Peter Hilton - Speaking & training

Documentation for software developers

A workshop on better ways to document software

Documentation’s lack of popularity among programmers is at least partly due to time wasted on too much documentation, and producing docs the hard way. However, neglecting software documentation and technical writing skills holds us and our projects back. The solution is to improve basic skills, integrate documentation with modern software development methods, and learn about modern tools. Topics include:

This workshop teaches what to document, what not to, and how to produce documentation without the pain of traditional approaches. Attendees will learn to write and publish effective documentation with less effort, and develop a long-term skill. This benefits all software development teams, because good system documentation is a universal software requirement.


Equipment & organisation

The workshop includes group discussion and exercises that attendees can work on individually or, ideally, in groups of 2-4 people. The exercises use paper handouts, pens and sticky notes. Attendees do not require a computer, to avoid technology distractions, but can download the handouts if they prefer not to work on paper.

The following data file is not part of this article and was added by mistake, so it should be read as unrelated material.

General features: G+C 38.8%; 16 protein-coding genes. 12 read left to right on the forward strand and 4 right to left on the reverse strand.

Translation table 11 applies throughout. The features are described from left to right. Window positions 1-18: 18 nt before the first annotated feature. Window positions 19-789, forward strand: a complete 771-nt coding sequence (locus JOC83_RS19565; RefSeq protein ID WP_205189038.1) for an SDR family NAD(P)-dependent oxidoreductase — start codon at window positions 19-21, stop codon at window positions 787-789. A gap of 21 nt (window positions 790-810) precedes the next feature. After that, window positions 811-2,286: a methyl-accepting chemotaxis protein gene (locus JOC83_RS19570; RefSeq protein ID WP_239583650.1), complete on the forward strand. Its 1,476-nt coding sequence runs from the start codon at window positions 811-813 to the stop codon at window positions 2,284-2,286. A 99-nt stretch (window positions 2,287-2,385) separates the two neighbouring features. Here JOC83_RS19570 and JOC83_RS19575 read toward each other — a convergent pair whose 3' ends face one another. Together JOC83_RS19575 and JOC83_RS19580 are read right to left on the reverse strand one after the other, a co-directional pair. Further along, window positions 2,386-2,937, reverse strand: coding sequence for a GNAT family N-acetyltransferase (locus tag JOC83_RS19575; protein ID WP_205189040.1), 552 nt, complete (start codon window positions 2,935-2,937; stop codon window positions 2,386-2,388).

Schedule & session outline

The workshop is based on 20-minute sessions, each with a group discussion or exercise, and ends with a wrap-up. The following list of sessions forms a basis for a schedule, which retains flexibility to adapt to group size, progress and interests.

  1. What’s wrong with current documentation? Group discussion: current problems with docs, followed by documentation goals and how to do it better, then documentation requirements and deciding what to document.
  2. README Driven Development - a technique for Minimum Viable Documentation. Exercise: develop an outline for the ideal project README with sticky notes.
  3. Technical writing techniques - learn the basics for better documentation. Exercise: Critique and review a documentation sample, and apply the presented techniques.
  4. Documentation process. Exercise: map out your own ideal documentation process with stickies, to identify documentation tasks, roles and key events.
  5. Documentation-avoidance. Exercise: group quiz with examples of architecture and code that can improved to make its documentation unnecessary.
  6. Wrap-up.

Depending on the length of the workshop, more or fewer 20-minute sessions can be accommodated but experience shows that having this format works well. A longer workshop would extend sessions to 30 or 40 minutes or include additional sessions such as:


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